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Spain: Opportunity for fresh start on human rights

Spain: Window of opportunity for a fresh start on human rights

Amnesty International submits proposal for human rights action plan Commitments on foreign policy must be matched with commitments domestically

(Madrid) As the Spanish government marks its first 50 days in office, Amnesty International submitted to the authorities concrete suggestions for a national human rights action plan.

Spain: The necessary commitment – AI recommendations for a human rights action plan defines the key human rights challenges facing Spain, sets a roadmap for change and contains a list of 15 indicators to assess the government's performance against its promises.

"Change on human rights must be substantial and not rhetorical," said Amnesty International's Secretary General Irene Khan at the end of her first visit to Spain. "We will judge the government not on the basis of assurances but on the action it takes against these indicators," said Ms Khan.

Amnesty International calls for the plan to be: • Consistent – with international law and obligations; • Coherent – in demonstrating the same commitment to human rights at home and abroad; • Concrete – in ensuring that promises are converted from paper to practice.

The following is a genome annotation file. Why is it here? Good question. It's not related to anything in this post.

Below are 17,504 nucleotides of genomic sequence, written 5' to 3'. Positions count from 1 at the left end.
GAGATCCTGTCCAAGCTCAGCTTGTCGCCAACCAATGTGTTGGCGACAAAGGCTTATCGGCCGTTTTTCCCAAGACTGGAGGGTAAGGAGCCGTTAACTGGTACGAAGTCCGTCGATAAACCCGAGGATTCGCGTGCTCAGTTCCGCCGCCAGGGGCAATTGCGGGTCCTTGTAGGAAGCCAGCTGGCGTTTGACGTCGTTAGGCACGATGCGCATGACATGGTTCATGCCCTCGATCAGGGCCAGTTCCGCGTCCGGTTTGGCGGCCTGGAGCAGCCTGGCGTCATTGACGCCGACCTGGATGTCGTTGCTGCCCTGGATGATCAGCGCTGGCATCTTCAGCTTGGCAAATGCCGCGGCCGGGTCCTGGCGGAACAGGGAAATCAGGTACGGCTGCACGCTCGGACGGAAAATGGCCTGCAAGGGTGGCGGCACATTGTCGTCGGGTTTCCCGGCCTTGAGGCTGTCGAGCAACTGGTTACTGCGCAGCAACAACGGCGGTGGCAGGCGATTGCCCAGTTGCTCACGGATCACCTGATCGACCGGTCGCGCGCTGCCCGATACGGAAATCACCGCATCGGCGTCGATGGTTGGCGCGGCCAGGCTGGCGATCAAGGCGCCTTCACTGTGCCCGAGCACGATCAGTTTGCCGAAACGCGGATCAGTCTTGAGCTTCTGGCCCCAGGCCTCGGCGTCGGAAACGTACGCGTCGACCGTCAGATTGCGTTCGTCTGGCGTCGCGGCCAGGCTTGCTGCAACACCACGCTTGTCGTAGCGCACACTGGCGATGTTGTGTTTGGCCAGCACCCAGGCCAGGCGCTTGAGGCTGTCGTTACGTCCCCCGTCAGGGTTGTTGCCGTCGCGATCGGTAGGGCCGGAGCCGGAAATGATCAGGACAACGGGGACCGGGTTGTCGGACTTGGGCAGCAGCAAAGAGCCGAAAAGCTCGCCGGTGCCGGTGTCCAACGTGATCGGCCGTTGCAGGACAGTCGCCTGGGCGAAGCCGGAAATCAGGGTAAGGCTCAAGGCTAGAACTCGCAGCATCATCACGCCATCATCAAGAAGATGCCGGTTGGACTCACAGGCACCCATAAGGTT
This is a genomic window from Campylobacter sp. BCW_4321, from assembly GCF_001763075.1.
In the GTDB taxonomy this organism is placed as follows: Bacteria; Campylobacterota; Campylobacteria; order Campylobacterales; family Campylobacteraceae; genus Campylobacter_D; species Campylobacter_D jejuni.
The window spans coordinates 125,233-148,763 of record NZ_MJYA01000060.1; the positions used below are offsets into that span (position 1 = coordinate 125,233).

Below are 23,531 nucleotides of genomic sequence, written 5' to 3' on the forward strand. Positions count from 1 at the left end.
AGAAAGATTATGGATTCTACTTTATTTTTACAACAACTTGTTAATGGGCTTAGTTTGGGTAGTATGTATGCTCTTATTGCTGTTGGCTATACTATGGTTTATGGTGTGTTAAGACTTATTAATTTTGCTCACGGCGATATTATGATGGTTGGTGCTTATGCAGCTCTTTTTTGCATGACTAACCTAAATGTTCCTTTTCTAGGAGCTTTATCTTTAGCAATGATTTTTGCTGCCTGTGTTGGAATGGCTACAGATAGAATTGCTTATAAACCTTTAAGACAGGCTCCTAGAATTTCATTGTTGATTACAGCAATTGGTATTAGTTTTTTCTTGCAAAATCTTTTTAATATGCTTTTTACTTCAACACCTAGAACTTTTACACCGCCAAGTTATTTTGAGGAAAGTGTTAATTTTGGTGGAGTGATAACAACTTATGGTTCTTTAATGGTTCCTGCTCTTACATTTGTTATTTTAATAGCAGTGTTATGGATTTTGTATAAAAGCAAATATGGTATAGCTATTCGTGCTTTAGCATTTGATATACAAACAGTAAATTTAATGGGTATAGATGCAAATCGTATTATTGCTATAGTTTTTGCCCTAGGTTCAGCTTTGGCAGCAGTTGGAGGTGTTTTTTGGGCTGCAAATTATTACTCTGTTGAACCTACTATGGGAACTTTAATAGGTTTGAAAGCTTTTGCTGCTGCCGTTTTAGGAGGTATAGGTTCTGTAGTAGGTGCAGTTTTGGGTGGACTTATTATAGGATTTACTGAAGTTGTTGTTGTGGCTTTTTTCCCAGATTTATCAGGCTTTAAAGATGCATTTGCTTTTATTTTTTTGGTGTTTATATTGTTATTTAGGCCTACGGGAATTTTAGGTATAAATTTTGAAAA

At the international level, Amnesty International calls on Spain to uphold and promote international human rights at the UN Security Council, the UN Counter Terrorism Committee and in bilateral relations such as with Cuba, Colombia and Morocco and Western Sahara. . "The new foreign policy approach of this government has given Spain the swing vote in the UN which it should use to make a real difference to human rights globally," said Ms Khan.

Amnesty International welcomed the government's assurances that it will support international institutions, international law and human rights. The organization also welcomed the government's intention to ratify a number of international treaties such as Protocols 4, 7 and 12 of the European Convention on Human Rights and the Optional Protocol to the UN Convention Against Torture.

"Given that the proliferation and abuse of small arms internationally has serious consequences for the protection of human rights, we are pleased that President Rodriguez Zapatero agreed to support our campaign to control small arms and to consider the possibility of sponsoring an international arms trade treaty," said Ms Khan.

"However, the government's credibility on human rights internationally will depend on how well it confronts human rights problems domestically," she added.

Spain: The necessary commitment – AI recommendations for a human rights action plan reiterates the organization's concerns about torture and ill treatment, racism, restrictions on the rights of refugees, asylum seekers and migrants, and violence against women in the country.

"We recognise the duty of the government to protect people against the threat of violence, killings and intimidation by armed groups. We unequivocally condemn violent acts committed by ETA or others. The attack of 11 March was a crime against humanity. Those who commit such acts must be brought to justice – but justice in accordance with international human rights standards," said Ms Khan.